3. All assignments are to be lodged at, or prior to, the due date and time. A late assignment where no extension has been granted will be penalised by a reduction of 5% of the mark given for each day, or part of a day, that it is late.
    4. Assessment marks prior to the final exam will be displayed on the course website. Students are encouraged to check their marks and notify the Lecturer-in-Charge of any discrepancies.
    5. Legible hand-writing and the quality of English expression are considered to be integral parts of the assessment process. Marks may be deducted in the final examination because of poor handwriting.
    6. Students in this course are not permitted to take a DICTIONARY (English or English-Foreign) into the examination.
    5.3.1 Presentation of Assignments
    1. Students must retain a copy of all assignments submitted.
    2. All individual assignments must be attached to an Assignment Cover Sheet that must be signed and dated by the student before submission. Lecturers will withhold students’ results until such time as the student has signed the Assignment Cover Sheet.
    3. All group assignments must be attached to a Group Assignment Cover Sheet that must be signed and dated by all group members before submission. All team members are expected to contribute approximately equally to a group assignment.
    4. Students may not submit work for an assignment that has previously been submitted for this course or any other course.
    5. Markers can refuse to accept assignments that do not have a signed acknowledgement of the University’s Policy on Plagiarism:
    Course Grading

    Grades for your performance in this course will be awarded in accordance with the following scheme:

    M10 (Coursework Mark Scheme)
    Grade Mark Description
    FNS   Fail No Submission
    F 1-49 Fail
    P 50-64 Pass
    C 65-74 Credit
    D 75-84 Distinction
    HD 85-100 High Distinction
    CN   Continuing
    NFE   No Formal Examination
    RP   Result Pending

    Further details of the grades/results can be obtained from Examinations.

    Grade Descriptors are available which provide a general guide to the standard of work that is expected at each grade level. More information at Assessment for Coursework Programs.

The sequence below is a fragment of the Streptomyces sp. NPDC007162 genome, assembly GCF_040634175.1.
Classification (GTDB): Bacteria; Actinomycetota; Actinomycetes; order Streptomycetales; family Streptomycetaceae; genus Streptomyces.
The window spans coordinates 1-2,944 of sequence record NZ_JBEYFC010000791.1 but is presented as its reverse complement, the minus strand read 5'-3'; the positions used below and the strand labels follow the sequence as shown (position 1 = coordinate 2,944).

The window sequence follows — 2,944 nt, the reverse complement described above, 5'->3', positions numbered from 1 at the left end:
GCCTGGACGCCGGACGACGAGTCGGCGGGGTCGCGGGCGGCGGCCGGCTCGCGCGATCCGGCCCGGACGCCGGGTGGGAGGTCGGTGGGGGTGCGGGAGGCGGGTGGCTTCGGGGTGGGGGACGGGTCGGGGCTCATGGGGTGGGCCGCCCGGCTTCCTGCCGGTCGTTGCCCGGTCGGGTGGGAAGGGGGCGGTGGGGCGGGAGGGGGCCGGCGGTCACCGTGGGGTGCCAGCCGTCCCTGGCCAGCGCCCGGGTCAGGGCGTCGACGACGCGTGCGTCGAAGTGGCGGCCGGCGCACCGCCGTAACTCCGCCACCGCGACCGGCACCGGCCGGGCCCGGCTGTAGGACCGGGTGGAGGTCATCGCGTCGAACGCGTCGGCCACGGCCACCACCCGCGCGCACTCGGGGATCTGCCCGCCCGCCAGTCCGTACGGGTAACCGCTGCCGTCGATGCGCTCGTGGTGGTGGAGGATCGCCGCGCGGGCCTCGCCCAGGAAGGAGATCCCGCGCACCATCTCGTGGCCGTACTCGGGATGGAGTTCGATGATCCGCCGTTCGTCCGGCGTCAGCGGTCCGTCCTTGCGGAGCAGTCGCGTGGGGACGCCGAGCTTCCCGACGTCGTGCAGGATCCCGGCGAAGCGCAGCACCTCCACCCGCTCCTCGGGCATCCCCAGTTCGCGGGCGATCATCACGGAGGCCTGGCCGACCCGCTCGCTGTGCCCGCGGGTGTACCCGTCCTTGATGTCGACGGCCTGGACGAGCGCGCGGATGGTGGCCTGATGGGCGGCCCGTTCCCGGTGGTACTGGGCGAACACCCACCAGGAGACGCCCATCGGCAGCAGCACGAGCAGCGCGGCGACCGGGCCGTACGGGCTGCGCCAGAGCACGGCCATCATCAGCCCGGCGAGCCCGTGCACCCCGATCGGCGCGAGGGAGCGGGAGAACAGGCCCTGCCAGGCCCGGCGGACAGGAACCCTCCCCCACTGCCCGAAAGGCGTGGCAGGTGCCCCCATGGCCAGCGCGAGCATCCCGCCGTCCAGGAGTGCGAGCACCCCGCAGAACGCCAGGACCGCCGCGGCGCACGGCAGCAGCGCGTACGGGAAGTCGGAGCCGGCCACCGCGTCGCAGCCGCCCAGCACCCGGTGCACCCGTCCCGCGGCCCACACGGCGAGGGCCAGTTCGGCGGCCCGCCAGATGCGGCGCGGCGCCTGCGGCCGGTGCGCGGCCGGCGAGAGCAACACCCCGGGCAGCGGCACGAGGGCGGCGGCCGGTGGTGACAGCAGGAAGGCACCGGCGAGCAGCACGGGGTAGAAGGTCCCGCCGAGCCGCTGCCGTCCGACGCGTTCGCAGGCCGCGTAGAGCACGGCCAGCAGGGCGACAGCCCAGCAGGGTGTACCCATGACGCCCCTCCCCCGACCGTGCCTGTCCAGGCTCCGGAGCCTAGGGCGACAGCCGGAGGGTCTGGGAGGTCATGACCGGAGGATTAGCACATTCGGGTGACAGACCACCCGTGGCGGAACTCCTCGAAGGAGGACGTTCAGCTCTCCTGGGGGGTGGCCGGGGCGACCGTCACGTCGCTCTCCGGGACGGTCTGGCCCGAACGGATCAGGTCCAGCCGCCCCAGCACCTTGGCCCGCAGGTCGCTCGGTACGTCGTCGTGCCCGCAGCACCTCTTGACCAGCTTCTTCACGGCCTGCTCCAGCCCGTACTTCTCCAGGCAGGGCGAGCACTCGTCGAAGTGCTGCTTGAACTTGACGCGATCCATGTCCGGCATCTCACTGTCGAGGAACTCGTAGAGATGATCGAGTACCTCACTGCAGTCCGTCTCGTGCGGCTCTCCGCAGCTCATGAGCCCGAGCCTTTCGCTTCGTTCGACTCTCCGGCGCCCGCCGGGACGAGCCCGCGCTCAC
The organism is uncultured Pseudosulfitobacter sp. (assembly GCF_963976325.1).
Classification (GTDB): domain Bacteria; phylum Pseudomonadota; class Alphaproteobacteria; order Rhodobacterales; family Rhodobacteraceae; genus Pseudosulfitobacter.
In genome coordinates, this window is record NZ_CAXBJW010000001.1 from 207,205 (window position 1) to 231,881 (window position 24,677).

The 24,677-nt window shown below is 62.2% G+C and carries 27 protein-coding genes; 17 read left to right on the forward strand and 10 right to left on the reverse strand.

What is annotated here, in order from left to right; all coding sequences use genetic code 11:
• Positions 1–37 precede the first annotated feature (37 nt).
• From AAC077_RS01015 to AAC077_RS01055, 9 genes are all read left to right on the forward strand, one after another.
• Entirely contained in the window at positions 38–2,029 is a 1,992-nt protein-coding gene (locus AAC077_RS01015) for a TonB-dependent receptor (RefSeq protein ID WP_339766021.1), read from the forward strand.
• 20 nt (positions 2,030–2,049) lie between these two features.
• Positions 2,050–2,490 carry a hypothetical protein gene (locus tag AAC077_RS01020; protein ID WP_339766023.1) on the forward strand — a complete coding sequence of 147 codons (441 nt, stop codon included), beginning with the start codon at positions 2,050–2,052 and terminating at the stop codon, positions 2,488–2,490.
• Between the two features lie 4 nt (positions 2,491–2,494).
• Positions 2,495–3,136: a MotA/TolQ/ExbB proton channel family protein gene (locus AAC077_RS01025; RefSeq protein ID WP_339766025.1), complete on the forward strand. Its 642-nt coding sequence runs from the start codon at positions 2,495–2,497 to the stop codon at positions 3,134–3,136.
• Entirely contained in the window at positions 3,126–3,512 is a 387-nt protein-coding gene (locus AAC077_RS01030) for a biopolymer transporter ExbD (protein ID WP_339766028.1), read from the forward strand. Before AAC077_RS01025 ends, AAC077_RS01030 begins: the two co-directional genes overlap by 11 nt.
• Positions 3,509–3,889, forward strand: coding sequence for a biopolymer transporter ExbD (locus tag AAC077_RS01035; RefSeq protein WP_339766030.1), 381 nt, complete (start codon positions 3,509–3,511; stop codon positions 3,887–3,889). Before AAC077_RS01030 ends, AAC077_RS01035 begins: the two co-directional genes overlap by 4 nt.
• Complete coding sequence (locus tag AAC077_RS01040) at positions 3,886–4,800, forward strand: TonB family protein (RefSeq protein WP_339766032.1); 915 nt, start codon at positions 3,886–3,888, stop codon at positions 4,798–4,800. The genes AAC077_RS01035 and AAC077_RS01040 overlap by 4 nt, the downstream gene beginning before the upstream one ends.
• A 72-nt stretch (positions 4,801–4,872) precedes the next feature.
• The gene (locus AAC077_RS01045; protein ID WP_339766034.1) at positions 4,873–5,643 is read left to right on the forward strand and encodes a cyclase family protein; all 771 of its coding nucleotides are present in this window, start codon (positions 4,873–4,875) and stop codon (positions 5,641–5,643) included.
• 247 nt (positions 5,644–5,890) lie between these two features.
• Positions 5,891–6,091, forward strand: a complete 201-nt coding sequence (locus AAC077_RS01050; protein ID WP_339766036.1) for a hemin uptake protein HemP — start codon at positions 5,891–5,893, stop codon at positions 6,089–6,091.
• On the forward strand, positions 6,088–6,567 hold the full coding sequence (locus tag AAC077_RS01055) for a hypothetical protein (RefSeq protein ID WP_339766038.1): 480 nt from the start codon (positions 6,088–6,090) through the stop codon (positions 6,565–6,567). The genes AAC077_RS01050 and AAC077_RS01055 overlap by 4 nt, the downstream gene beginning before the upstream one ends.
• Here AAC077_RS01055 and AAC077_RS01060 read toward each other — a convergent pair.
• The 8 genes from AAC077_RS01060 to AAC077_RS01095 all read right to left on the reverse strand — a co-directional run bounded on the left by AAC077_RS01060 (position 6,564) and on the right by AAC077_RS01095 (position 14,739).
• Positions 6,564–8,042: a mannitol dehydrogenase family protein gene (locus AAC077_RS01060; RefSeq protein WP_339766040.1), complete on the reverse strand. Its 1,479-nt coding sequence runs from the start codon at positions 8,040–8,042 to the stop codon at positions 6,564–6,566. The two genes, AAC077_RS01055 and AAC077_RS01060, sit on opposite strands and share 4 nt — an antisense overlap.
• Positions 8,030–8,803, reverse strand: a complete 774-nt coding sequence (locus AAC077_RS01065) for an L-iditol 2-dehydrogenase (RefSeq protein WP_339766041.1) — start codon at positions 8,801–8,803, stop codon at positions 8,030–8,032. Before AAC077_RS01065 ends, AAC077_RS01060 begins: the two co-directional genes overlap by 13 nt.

Final results for this course will be made available through Access Adelaide.

    Supplementary assessment – supplementary assessment for final exam will be offered in this course under some circumstances. Students are not permitted to resubmit work completed in previous years.

    Appeal of grade – students who wish to appeal their mark for an assessment item should initially discuss their concerns with their tutor. If they are still dissatisfied they should then make contact with the Lecturer-in-charge. Any student who, after discussion of the result with the lecturer in charge, is still dissatisfied with the mark awarded for a particular piece of assessment work, and who has specific grounds for objecting to the mark, may lodge a written request for a review of the result or an independent second assessment with the Head of Discipline or School within 10 University business days from the date of notification of the result. Such a written request must contain details of the grounds on which the objection is based. Requests must include a summary of the reasons the student believes his or her assessment work deserves a higher mark. These reasons must be directly related to the academic quality of the work.
  • Student Feedback

    The University places a high priority on approaches to learning and teaching that enhance the student experience. Feedback is sought from students in a variety of ways including on-going engagement with staff, the use of online discussion boards and the use of Student Experience of Learning and Teaching (SELT) surveys as well as GOS surveys and Program reviews.

    SELTs are an important source of information to inform individual teaching practice, decisions about teaching duties, and course and program curriculum design. They enable the University to assess how effectively its learning environments and teaching practices facilitate student engagement and learning outcomes. Under the current SELT Policy ( course SELTs are mandated and must be conducted at the conclusion of each term/semester/trimester for every course offering. Feedback on issues raised through course SELT surveys is made available to enrolled students through various resources (e.g. MyUni). In addition aggregated course SELT data is available.

    This course is regularly revised and updated to reflect student feedback.
  • Student Support
  • Policies & Guidelines
  • Fraud Awareness

    Students are reminded that in order to maintain the academic integrity of all programs and courses, the university has a zero-tolerance approach to students offering money or significant value goods or services to any staff member who is involved in their teaching or assessment. Students offering lecturers or tutors or professional staff anything more than a small token of appreciation is totally unacceptable, in any circumstances. Staff members are obliged to report all such incidents to their supervisor/manager, who will refer them for action under the university's student’s disciplinary procedures.

The University of Adelaide is committed to regular reviews of the courses and programs it offers to students. The University of Adelaide therefore reserves the right to discontinue or vary programs and courses without notice. Please read the important information contained in the disclaimer.